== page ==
Jennifer Diehl, Heather Skibbins
Second Grade: English-instructed class with numerous Multilingual Learners who have a variety of home language and cultural backgrounds.
Mr. Marvin’s second-grade class is engaged in a “Problem Solvers” thematic unit based on History and Social Science standards. The teacher is focusing on the importance of individual action and character, and wants his students to understand how individuals and groups have influenced change and worked together to solve problems. The focal language arts standards are related to asking and answering questions from key details in a text, and writing narratives that recount events with details describing actions, thoughts, and feelings.
The class had learned together about John Lewis and Wangari Maathai, and then, over the course of three days, Mr. Marvin engaged them in an interactive, repeated read-aloud of the book The Youngest Marcher: The Story of Audrey Faye Hendricks by Cynthia Levinson. The book tells the story of the youngest known child to be arrested for protesting in Birmingham, Alabama during the Civil Rights Movement in 1963. The repeated read-aloud was designed both to immerse students in the content of individual and group activism during an important historical time, and also to focus on the narrative structure and the author’s use of language to convey feeling. After the first reading, students were engaged in recounting the literal details of the story itself. Mr. Marvin posed several surface-level questions—Who is the main character? Where does it take place? What is the problem?—leading the students to refer to the text. Following the second reading, students focused on analyzing the character of Audrey, citing evidence from the text.
Mr. Marvin selects a particular section from the story for closer examination of academic text for two purposes: (1) To make meaning and understand the passage more fully and (2) to learn how academic texts are structured.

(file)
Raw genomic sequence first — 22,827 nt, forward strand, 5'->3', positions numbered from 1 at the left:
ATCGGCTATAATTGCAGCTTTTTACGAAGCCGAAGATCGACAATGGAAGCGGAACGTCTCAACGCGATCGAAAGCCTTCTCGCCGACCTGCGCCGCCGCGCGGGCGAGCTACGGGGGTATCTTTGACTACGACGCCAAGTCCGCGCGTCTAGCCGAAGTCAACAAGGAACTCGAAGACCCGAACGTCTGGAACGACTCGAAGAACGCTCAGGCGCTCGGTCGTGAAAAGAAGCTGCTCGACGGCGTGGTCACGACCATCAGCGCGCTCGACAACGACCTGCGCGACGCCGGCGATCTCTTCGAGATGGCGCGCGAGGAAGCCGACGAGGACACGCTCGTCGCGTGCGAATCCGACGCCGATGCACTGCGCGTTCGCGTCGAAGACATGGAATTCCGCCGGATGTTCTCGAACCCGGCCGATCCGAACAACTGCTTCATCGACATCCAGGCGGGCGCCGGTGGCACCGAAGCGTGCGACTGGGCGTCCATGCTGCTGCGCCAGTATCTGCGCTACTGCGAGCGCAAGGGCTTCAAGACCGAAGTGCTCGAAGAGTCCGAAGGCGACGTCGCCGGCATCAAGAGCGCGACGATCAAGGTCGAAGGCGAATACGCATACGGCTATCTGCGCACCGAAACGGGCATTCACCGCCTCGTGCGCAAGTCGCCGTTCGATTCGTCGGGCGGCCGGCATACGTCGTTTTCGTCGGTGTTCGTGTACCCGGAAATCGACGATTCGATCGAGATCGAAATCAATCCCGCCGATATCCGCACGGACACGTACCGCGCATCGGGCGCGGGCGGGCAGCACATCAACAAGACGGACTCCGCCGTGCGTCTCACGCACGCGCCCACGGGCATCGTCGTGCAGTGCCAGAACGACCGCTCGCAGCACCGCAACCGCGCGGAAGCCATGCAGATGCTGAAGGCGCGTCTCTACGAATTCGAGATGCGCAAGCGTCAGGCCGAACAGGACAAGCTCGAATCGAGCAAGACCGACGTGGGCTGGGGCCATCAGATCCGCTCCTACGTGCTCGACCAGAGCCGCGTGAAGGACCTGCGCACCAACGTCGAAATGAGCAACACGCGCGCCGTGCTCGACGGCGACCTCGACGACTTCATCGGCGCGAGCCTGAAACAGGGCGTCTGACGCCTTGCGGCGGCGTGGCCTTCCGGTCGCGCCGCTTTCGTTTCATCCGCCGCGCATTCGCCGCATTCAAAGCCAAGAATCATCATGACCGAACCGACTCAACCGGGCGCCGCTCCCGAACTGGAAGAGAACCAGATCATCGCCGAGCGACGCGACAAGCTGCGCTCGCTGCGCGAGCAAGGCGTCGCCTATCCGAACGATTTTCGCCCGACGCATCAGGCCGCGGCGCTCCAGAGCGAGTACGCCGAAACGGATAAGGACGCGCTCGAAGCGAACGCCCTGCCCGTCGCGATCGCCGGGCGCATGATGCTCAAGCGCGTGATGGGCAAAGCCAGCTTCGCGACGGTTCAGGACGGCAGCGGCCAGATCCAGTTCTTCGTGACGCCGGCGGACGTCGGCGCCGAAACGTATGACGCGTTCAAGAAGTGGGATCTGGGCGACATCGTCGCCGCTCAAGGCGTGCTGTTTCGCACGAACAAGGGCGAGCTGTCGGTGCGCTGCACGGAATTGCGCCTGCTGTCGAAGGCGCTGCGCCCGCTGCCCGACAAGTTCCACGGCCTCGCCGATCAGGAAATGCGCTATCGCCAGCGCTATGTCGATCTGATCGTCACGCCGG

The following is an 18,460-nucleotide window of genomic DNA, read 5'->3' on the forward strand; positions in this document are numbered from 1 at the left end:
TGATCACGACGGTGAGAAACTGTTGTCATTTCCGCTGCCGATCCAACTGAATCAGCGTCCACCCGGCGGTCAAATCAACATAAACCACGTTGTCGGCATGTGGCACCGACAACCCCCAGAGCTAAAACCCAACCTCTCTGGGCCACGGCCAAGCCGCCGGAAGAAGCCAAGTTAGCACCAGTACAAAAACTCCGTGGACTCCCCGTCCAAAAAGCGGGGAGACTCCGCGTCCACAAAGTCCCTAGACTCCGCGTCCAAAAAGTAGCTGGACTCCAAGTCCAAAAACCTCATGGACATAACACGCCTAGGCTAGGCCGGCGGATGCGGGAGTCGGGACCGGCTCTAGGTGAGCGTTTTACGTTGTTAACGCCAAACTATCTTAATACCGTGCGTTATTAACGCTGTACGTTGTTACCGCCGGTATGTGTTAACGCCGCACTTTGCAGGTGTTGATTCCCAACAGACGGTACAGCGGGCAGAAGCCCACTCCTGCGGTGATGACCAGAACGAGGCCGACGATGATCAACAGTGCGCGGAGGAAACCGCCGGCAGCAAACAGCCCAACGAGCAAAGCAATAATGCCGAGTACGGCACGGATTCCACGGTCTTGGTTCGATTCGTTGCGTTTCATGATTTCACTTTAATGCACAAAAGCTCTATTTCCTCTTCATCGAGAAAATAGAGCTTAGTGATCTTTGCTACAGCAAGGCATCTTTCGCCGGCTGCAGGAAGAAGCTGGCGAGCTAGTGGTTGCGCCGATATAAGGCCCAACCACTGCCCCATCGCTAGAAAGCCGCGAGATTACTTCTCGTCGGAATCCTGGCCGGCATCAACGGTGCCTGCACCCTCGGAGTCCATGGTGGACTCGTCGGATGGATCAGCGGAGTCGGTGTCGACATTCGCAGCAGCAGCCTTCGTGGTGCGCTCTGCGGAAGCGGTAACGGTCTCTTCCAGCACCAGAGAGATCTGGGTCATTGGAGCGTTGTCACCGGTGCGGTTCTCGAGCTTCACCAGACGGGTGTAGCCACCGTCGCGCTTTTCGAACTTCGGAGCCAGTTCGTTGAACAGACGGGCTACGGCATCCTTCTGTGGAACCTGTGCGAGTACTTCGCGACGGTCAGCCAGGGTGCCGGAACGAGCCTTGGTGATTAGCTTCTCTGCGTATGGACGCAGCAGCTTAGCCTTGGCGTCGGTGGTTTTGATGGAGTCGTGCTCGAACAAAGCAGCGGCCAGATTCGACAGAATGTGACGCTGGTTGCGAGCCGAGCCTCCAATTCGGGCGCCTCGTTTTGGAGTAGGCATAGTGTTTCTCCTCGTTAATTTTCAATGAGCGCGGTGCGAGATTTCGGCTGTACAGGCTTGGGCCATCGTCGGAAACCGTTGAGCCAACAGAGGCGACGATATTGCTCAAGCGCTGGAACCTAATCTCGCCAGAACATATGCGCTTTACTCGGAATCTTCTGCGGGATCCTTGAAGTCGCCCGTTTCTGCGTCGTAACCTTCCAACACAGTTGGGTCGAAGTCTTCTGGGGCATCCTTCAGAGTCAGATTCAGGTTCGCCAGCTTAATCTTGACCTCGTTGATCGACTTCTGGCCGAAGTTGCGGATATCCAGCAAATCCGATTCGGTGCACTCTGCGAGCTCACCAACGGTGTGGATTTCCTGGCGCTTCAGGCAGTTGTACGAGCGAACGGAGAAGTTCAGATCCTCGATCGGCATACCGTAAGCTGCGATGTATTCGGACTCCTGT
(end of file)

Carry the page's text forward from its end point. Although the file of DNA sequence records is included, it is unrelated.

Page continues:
Lesson: Deconstructing Text and a focus on Similes
After a third reading of The Youngest Marcher, it is time to focus on the rich and wonderful language choices the author used. Mr. Marvin selects a particular section from the story for closer examination of academic text for two purposes: (1) To make meaning and understand the passage more fully and (2) to learn how academic texts are structured, both in terms of overall text structure and also grammatical structures within sentences—in this case, descriptive phrases, expressive verbs, and similes. Assembling the students in a circle, Mr. Marvin prepares to lead them through a Deconstructing Text lesson. “For a few days now, we’ve been reading, retelling, and analyzing the wonderful book, The Youngest Marcher. Today, let’s unpack one of Levinson’s juicy sentences from the book!” He posts the following selection of text:
“When Mike visited Fred’s church, thousands of people crowded around to hear him preach. In a voice as taut as steel cables, as smooth as glass, he intoned, ‘Segregation…is morally wrong and sinful.’ That’s true! Fired up, Audrey sat taller.”
The children remember this point in the story, and have already grasped what it is about from the previous days of asking and answering questions. What they hadn’t paid close attention to was the author’s craft. Slowly, Mr. Marvin reads the passage aloud. He has them turn to a partner and talk about what the first sentence is saying, breaking it down into their own language. He records the simple sentences they come up with:
Mike visited Fred’s church.
Lots of people came to hear him speak.
Fred was preaching.